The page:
The adoption of the concept that asthma is primarily a disease most frequently associated with elaboration of T-helper 2 (Th2)-type inflammation has led to the widely held concept that its origins, exacerbation, and persistence are allergen driven. Taking aside the asthma that is expressed in non-allergic individuals leaves the great proportion of asthma that is associated with allergy (or atopy) and that often has its onset in early childhood. Evidence is presented that asthma is primarily an epithelial disorder and that its origin as well as its clinical manifestations have more to do with altered epithelial physical and functional barrier properties than being purely linked to allergic pathways. In genetically susceptible individuals, impaired epithelial barrier function renders the airways vulnerable to early life virus infection, and this in turn provides the stimulus to prime immature dendritic cells toward directing a Th2 response and local allergen sensitization. Continued epithelial susceptibility to environmental insults such as viral, allergen, and pollutant exposure and impaired repair responses leads to asthma persistence and provides the mediator and growth factor microenvironment for persistence of inflammation and airway wall remodeling. Increased deposition of matrix in the epithelial lamina reticularis provides evidence for ongoing epithelial barrier dysfunction, while physical distortion of the epithelium consequent upon repeated bronchoconstriction provides additional stimuli for remodeling. This latter response initially serves a protective function but, if exaggerated, may lead to fixed airflow obstruction associated with more severe and chronic disease. Dual pathways in the origins, persistence, and progression of asthma help explain why anti-inflammatory treatments fail to influence the natural history of asthma in childhood and only partially does so in chronic severe disease. Positioning the airway epithelium as fundamental to the origins and persistence of asthma provides a rationale for pursuit of therapeutics that increase the resistance of the airways to environmental insults rather than concentrating all effort on suppressing inflammation.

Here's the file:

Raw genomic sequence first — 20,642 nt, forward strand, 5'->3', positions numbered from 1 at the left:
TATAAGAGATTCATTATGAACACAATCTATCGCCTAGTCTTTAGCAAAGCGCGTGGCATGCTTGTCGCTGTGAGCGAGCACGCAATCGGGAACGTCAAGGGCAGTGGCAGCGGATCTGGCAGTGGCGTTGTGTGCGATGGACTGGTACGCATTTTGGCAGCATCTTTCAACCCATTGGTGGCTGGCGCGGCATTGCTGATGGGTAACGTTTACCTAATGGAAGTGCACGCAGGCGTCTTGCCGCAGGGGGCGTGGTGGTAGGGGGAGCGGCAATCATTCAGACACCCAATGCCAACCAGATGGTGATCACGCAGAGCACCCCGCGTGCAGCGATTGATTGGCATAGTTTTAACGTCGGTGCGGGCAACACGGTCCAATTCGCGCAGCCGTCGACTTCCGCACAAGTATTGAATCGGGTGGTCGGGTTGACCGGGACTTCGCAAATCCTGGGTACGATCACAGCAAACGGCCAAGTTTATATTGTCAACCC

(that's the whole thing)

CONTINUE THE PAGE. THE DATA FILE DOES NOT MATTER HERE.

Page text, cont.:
© 2011 John Wiley & Sons A/S.